Students create online platform for art collaboration

Kate Dannenmaier

According to Red Throat House, you are dying. The good news is they can help.

Red Throat House is a weekly online publication that launched in April and serves as a platform for artists to collaborate and mix mediums. 

“The nature of this project is to be very social,” co-founder Ben Clancy said. “We’re really just interested in seeing what happens when we put artists together and give them as much freedom as we possibly can.”

Clancy, a communications graduate student at Texas State University, wrote the website’s slogan, “You are dying. We can help.” He said it is meant to provoke a feeling of ambiguity, and could be interpreted as both saving artists from death or helping artists along with the process of dying. That slightly morbid outlook has become a theme on the website. 

“I thought that symbolized the way that I conceptualize a lot of artistic practice,” Clancy said. “Something that helps us either feel as if we are alive in certain moments or as something that helps us contextualize or understand death.”

Clancy and philosophy senior Amyn Kassam were first inspired to create Red Throat House after collaborating on an e-book that combined Clancy’s poems with Kassam’s photography. With the e-book, Clancy said he felt his work would become more accessible to potential readers who are more likely to be drawn in by pictures than by writing.

“We’re really interested in whether [collaboration] creates tension between the two media or whether they compliment each other nicely,” Clancy said. “We’re really interested in the idea that by having people mix genres of media, it presses the boundaries of both of those things.”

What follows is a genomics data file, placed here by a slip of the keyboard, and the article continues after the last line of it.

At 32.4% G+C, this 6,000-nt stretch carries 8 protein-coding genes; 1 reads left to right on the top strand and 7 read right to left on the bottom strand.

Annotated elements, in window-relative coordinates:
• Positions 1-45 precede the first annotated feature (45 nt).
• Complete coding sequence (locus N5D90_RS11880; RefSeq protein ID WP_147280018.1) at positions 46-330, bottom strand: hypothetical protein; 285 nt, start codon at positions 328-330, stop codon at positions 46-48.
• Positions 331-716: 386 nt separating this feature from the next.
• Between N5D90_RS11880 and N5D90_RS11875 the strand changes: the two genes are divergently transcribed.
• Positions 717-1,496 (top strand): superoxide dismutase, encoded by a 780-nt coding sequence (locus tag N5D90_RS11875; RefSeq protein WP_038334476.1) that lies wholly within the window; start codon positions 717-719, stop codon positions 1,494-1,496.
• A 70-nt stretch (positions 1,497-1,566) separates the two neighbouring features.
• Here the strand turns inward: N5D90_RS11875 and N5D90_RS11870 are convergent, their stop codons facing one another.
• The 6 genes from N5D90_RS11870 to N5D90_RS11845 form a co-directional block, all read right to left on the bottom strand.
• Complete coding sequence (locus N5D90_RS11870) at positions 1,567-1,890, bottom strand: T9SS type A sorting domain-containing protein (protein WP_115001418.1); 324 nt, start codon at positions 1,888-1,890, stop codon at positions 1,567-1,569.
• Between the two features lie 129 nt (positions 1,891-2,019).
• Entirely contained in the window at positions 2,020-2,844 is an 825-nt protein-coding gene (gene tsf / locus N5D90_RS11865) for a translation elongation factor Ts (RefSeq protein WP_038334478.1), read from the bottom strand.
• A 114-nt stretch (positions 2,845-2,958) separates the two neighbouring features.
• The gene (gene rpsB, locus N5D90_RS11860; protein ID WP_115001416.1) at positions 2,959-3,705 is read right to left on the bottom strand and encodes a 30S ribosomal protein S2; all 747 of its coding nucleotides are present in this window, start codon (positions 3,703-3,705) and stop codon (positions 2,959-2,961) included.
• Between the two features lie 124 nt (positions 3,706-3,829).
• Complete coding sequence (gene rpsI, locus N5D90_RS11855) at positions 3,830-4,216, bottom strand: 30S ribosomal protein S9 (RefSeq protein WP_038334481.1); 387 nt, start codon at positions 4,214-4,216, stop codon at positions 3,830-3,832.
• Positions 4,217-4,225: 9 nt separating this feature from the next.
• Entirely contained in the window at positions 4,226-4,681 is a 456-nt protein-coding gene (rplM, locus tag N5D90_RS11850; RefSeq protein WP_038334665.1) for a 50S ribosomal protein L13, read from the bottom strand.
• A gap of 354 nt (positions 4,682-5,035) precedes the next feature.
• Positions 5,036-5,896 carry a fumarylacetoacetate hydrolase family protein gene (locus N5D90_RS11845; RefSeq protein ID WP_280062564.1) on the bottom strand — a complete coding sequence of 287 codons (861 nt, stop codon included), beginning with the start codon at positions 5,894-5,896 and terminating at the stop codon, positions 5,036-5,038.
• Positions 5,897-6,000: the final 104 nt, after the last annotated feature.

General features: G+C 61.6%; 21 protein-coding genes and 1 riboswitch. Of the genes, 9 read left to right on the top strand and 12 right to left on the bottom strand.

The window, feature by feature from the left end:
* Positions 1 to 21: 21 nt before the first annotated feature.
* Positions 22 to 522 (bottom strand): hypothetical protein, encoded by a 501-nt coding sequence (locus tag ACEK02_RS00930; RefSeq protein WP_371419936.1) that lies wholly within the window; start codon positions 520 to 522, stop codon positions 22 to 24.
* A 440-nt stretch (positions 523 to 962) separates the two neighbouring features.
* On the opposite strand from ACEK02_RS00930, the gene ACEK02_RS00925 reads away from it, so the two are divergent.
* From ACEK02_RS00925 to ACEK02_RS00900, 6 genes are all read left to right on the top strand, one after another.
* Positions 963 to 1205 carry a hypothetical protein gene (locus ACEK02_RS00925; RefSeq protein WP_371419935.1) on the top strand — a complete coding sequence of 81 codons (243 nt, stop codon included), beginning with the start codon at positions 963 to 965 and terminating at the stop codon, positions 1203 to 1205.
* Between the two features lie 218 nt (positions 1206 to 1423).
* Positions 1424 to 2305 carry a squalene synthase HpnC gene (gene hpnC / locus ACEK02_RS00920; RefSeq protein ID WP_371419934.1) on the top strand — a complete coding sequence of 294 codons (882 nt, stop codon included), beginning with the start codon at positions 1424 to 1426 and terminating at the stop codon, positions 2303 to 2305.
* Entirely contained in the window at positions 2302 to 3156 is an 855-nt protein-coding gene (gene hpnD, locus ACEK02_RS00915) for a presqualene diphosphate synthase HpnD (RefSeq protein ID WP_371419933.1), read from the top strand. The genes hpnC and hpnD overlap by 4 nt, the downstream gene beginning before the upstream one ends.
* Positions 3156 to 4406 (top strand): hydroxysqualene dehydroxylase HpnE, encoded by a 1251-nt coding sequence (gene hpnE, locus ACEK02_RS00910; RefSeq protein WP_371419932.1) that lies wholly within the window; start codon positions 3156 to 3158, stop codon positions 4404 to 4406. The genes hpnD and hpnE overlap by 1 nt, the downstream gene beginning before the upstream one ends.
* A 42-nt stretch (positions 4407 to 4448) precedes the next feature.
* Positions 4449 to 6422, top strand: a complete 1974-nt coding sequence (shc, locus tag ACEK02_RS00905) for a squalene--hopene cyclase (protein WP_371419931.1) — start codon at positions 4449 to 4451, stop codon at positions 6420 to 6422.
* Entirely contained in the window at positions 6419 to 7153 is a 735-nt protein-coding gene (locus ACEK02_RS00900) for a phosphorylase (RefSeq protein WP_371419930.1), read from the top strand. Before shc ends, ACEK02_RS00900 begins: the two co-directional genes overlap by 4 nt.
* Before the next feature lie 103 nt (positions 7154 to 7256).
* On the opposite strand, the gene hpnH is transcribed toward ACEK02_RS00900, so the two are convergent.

Kassam said when they finished the book, Clancy had the idea of creating an online place for other people to collaborate the way they had.

“We don’t like the idea that artists are solitary creatures, who write in their bedrooms and drink coffee and are lonely,” Clancy said. “When Amyn and I were initially working together on that poem book, we felt a certain energy that neither of us had ever felt when we were working alone before, and we wanted to bring that to other people.”

Kassam and Clancy often ask their artist friends to contribute to the website, but they also receive submissions from people who have discovered Red Throat House on their own.

“People will submit individual poems to us or individual stories or just ideas, and we will pair them with other artists with the intention of having them produce something more integrative,” Clancy said.

Kassam’s friend Daniel Regueira, a photojournalism senior, was given a poem and asked to take a picture to go along with it for Red Throat House. Regueira said that after working to figure out the perfect photo to pair with the poem, his appreciation for poetry deepened.

“Obviously, when you’re exposed to something, you have a little bit more of an appreciation for it,” Regueira said. “I was not only exposed to it, but I had to digest it and come up with something based on it. When you do that, it totally helps you understand the medium.”